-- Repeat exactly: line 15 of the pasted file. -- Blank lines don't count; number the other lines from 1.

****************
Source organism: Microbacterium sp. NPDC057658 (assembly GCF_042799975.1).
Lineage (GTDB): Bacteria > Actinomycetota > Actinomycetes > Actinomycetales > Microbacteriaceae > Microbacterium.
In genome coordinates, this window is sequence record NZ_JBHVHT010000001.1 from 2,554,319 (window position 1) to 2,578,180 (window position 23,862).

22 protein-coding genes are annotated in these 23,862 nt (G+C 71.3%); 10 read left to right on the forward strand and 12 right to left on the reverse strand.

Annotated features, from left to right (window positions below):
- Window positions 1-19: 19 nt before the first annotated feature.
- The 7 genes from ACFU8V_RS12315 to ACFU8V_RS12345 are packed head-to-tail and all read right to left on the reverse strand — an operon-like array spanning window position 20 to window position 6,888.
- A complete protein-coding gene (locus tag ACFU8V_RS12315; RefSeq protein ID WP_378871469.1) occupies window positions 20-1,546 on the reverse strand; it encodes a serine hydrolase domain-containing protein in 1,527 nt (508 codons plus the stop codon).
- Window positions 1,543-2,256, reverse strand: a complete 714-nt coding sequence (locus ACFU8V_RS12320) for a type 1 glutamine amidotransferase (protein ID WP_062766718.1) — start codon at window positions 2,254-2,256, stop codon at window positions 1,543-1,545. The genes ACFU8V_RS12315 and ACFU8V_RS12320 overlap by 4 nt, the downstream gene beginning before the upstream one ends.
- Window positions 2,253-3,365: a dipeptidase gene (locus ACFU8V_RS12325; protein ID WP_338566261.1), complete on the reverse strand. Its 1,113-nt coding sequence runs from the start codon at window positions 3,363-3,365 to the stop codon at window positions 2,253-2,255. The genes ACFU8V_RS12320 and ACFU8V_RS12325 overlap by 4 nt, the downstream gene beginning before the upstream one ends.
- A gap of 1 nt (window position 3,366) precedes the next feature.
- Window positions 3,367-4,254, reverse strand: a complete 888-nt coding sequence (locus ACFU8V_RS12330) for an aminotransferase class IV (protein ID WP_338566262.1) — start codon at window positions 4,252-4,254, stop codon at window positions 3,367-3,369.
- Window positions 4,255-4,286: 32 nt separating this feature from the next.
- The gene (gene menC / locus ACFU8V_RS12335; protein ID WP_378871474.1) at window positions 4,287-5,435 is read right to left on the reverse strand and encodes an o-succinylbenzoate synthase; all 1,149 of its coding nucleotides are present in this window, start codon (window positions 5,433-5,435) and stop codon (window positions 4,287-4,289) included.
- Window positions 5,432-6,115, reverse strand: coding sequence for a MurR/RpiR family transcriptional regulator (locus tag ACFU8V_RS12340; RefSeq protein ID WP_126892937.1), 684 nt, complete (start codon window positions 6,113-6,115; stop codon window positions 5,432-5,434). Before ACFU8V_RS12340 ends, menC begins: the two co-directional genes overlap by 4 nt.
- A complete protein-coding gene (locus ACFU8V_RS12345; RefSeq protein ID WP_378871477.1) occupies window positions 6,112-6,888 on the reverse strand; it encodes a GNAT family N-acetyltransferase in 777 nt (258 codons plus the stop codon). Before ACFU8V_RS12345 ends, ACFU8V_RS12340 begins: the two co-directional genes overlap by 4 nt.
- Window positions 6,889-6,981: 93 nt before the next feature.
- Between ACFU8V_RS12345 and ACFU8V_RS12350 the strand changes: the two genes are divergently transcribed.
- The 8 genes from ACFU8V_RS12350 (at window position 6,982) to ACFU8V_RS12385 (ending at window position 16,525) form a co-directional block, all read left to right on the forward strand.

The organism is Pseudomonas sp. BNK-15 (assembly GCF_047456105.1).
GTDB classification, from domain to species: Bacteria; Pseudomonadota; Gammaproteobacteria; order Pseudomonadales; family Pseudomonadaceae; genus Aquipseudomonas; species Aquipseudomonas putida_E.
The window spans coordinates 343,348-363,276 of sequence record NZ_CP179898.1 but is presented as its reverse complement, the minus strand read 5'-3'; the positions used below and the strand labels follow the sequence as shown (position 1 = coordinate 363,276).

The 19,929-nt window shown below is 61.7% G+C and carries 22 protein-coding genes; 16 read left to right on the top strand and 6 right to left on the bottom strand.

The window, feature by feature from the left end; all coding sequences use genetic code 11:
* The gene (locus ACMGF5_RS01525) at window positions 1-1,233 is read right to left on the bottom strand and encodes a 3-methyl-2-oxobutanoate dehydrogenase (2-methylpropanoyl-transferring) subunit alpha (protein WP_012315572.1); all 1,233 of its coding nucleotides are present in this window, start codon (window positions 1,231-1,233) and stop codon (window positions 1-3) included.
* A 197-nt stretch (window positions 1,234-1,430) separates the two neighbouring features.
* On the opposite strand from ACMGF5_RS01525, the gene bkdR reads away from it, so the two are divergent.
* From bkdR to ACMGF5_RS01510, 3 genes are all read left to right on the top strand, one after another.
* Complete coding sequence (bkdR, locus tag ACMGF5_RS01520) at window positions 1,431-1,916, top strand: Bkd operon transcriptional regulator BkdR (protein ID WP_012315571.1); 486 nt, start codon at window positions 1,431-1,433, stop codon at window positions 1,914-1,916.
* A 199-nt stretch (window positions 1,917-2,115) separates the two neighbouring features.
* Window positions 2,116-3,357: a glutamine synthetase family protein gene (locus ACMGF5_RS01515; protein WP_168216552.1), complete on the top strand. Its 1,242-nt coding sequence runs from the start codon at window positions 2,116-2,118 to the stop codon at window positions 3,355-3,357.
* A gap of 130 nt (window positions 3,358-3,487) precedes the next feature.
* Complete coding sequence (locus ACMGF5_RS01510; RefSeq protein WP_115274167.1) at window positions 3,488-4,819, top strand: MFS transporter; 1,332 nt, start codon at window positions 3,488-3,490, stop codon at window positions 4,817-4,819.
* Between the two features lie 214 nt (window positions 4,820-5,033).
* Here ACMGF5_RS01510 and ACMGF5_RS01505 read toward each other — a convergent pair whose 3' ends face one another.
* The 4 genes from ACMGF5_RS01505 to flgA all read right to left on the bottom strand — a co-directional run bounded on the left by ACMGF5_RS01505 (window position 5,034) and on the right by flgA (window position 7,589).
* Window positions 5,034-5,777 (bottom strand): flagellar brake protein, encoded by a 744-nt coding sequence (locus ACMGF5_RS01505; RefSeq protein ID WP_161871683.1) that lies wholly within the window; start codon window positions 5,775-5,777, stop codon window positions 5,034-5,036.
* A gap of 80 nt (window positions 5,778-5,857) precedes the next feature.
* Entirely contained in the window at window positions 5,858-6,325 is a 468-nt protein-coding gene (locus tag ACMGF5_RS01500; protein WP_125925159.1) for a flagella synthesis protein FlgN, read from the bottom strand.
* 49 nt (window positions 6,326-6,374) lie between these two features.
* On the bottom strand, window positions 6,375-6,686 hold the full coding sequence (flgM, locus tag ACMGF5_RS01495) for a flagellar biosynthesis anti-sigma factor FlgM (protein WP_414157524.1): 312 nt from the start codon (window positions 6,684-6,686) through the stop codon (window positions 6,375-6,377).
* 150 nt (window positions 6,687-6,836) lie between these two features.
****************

- Window positions 5,432-6,115, reverse strand: coding sequence for a MurR/RpiR family transcriptional regulator (locus tag ACFU8V_RS12340; RefSeq protein ID WP_126892937.1), 684 nt, complete (start codon window positions 6,113-6,115; stop codon window positions 5,432-5,434). Before ACFU8V_RS12340 ends, menC begins: the two co-directional genes overlap by 4 nt.